6 Songs


About Andrew Rowan Summers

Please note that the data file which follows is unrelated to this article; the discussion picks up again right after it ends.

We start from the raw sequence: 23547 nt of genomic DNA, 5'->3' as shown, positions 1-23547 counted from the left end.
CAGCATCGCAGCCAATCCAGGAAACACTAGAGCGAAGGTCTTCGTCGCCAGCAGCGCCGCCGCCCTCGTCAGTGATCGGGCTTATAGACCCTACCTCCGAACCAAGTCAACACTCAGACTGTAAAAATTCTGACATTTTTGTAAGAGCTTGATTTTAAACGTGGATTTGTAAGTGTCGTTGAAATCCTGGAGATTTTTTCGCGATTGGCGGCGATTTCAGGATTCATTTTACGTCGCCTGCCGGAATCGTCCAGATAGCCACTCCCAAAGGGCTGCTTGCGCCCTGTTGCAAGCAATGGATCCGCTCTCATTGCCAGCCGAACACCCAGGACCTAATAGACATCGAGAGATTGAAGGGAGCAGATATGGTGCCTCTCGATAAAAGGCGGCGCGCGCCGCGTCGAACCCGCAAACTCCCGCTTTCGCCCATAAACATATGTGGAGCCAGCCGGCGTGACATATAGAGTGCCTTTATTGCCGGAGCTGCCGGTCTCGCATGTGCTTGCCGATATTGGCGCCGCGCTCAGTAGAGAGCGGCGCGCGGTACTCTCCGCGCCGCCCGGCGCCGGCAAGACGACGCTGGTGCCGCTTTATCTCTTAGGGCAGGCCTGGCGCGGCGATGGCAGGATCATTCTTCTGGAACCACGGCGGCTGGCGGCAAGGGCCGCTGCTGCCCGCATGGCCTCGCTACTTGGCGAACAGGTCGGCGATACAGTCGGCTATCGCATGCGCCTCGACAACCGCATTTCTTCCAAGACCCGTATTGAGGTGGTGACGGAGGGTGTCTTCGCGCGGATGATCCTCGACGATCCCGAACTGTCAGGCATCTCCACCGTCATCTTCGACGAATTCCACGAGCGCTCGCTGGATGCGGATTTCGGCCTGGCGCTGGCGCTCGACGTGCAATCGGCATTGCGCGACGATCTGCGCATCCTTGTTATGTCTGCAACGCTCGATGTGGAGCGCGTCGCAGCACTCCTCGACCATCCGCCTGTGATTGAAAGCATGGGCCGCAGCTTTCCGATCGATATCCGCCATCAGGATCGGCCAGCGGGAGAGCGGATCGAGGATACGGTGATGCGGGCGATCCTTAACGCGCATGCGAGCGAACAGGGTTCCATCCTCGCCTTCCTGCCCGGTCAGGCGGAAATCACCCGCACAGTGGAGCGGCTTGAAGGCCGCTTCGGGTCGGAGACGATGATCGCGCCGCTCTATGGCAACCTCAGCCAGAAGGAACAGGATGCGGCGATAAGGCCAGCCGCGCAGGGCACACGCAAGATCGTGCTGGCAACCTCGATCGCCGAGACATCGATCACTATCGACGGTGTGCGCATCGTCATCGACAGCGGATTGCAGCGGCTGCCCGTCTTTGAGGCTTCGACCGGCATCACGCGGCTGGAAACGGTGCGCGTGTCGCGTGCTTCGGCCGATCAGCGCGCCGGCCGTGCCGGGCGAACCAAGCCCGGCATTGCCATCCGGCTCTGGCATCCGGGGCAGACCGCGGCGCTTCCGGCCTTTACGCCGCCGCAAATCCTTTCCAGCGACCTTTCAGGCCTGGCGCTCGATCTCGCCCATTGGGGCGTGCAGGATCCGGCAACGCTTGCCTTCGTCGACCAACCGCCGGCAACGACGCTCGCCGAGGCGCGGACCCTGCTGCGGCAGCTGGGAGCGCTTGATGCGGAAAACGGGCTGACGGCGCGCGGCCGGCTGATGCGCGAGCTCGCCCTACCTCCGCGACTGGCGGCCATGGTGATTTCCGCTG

Andrew Rowan Summers was a native Virginian, a graduate of the University of Virginia, where he took a law degree but decided to pursue a career in music in his spare time during the 1940s and 1950s. Infatuated with the songs of Appalachia and their origins, he became a serious folk song collector and ended up spending a good deal of time tracking down veteran older singers, as well as songs that he tried to preserve in their oldest forms, and authentic instruments. It was while attending the White Top Folk Festival that he first heard the traditional mountain dulcimer-- which is to say, the plucked dulcimer, as distinct from the hammered dulcimer -- played by a man in his eighties who was too frail to actually participate in the proceedings. Summers got to know the man, and when he died two years later, he willed Summers his instrument. The attorney-turned-musicologist proceeded to perfect an authentic antiquated playing style as he had heard from the man who bequeathed him the instrument; his style ended up echoing the classical approach to the instrument that was in use prior to the 1950s and 1960s folk revivals, which offered a more accessible and popular approach. Among numerous other performances, Summers was part of a 1946 showcase organized by Alan Lomax at Columbia University in New York, where he performed with Texas Gladden, Hobart Smith, and Jean Ritchie at the university's McMillan Theater. In 1940, Summers released his first album, Old World Ballads in America, on Columbia. It would take 11 years before his association with Folkways Records came to fruition, which included not only traditional folk music but an album of Christmas music as well. His debut album for Folkways, Unquiet Grave (1951), was followed by Seeds of Love. Later releases included Lady Gay and Christmas Carols, and an album simply entitled Andrew Rowan Summers in 1957. Along with Mellinger Henry, Maurice Matteson, and the renowned John Jacob Niles, he was responsible for introducing and popularizing the instrument among modern listeners in the 1950s and early '60s, especially with that series of recordings as well as his performances. ~ Bruce Eder

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